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PYIFF Day 3

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2018 PYIFF Dailies: Blood Ties in “Dear Son” & “Cities of Last Things” | Day 3

2018 PYIFF Dailies: Blood Ties in “Dear Son” & “Cities of Last Things” | Day 3

We’re still in time adjustment mode here at the Pingyao Crouching Tiger Hidden Dragon Int. Film Festival but we managed to pack in a trio of festival offerings in an early morning showing of the Director’s Fortnight selected sobering Dear Son, a mid day public screening of the inventive The Pluto Moment by Zhang Ming (also a Fortnight selection), and a late night preem for the intransigent Cities of Last Things (TIFF Platform winning fifth feature by Malaysian born Taiwanese bred filmmaker Ho Wi Ding).

Not offering any guidance into the “why” of the matter, a port city acts as backdrop for the disenfranchised and the worn out in a father-mother-adult son family structure. Tunisian filmmaker Mohamed Ben Attia focuses not on the ISIS exodus portion of the equation but rather the undercurrent of guilt of those left to ponder: where did I go wrong? This sophomore feature (also going by the title of Weldi) is a non-showy effort where the film’s most cathartic moment is a kitchen exchange between two men…one who has been there, and the other, who not unlike his son making a poor life choice, has also lost his way.

2018 Pingyao Crouching Tiger Hidden Dragon Intl. Film Festival Dear Son

I managed to miss the pair of screenings for Manta Ray, but was on hand for Programmer Jeremy Chua introducing helmer Phuttiphong Aroonpheng – who saw his film premiere in Venice in the Orrizzonti section winning top honors there.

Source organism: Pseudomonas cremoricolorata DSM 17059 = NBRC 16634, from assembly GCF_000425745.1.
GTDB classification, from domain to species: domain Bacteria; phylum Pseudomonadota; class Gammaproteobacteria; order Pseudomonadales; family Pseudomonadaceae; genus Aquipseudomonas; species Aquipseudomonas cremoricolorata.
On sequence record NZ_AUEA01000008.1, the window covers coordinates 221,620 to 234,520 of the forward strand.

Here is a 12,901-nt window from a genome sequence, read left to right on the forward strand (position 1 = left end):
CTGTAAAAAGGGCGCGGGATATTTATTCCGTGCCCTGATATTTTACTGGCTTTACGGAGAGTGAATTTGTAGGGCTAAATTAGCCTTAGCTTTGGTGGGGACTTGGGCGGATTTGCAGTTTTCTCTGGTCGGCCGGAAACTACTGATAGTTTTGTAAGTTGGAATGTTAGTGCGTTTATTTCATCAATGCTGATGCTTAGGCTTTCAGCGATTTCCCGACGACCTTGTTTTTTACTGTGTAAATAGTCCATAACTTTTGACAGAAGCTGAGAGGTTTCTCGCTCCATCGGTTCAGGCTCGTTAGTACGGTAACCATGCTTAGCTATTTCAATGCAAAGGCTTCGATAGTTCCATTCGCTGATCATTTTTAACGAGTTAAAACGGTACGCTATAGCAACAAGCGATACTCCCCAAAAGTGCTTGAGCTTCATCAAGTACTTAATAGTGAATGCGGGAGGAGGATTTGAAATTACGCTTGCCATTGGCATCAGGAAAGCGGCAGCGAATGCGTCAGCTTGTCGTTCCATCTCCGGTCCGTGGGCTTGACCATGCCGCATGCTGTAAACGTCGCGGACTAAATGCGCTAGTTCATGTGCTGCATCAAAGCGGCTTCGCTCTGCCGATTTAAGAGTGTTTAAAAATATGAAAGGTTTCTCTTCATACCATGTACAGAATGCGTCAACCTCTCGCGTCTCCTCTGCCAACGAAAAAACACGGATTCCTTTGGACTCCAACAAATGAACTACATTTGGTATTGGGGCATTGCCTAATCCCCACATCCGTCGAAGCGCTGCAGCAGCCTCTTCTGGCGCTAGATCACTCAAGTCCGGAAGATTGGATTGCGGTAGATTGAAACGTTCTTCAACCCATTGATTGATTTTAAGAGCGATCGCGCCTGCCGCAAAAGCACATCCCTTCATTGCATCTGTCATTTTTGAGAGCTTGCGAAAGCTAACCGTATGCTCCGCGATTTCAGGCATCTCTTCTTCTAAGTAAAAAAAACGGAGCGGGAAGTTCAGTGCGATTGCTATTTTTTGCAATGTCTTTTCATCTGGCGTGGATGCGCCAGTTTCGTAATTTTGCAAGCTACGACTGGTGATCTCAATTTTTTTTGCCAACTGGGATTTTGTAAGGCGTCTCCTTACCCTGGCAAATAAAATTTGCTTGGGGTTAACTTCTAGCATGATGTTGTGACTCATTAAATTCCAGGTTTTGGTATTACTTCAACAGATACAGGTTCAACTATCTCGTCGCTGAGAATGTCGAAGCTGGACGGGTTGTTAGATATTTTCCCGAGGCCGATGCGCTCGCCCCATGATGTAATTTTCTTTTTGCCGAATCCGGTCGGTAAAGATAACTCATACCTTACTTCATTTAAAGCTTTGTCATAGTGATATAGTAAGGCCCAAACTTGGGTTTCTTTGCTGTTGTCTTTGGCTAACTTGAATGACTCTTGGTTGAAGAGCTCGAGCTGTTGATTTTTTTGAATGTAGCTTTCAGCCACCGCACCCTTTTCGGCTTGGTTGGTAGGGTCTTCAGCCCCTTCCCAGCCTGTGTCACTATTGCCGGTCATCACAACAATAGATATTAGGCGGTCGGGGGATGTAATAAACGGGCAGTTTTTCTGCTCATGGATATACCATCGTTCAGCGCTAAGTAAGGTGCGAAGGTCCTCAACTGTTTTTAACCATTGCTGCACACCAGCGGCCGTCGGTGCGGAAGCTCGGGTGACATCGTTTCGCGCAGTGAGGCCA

2018 Pingyao Crouching Tiger Hidden Dragon Intl. Film Festival Manta Ray

Unlike some of his more popular counterparts, I’m not as familiar with Fifth or is it Sixth Generation filmmaker Zhang Ming, but from what I read The Pluto Moment continues along the lines of his previous opaque and puzzle-like films and in the planetary set-up vis-à-vis earth, is the most mysterious due to its distance.this sees a small production team scouting locations as the aimlessly find their connecting points. Shuffling between characters, there is a subtext about the male/female gaze that works well under the film within a film curriculum and shared artistic ambition of the grouping. Whatever the motivations are here for Ming, the elliptical nature of the film is its selling point.

More on Cities of Last Things tomorrow.

Eric Lavallée is the founder, CEO, editor-in-chief, film journalist, and critic at IONCINEMA.com, established in 2000. A regular at Sundance, Cannes, and Venice, Eric holds a BFA in film studies from the Mel Hoppenheim School of Cinema. In 2013, he served on the narrative competition jury at the SXSW Film Festival. He was an associate producer on Mark Jackson’s "This Teacher" (2018 LA Film Festival, 2018 BFI London). In 2022, he was a New Flesh Juror for Best First Feature at the Fantasia International Film Festival. Current top films for 2023 include The Zone of Interest (Glazer), Inside the Yellow Cocoon Shell (Pham Thien An), Totem (Lila Avilés), La Chimera (Alice Rohrwacher), All Dirt Roads Taste of Salt (Raven Jackson).

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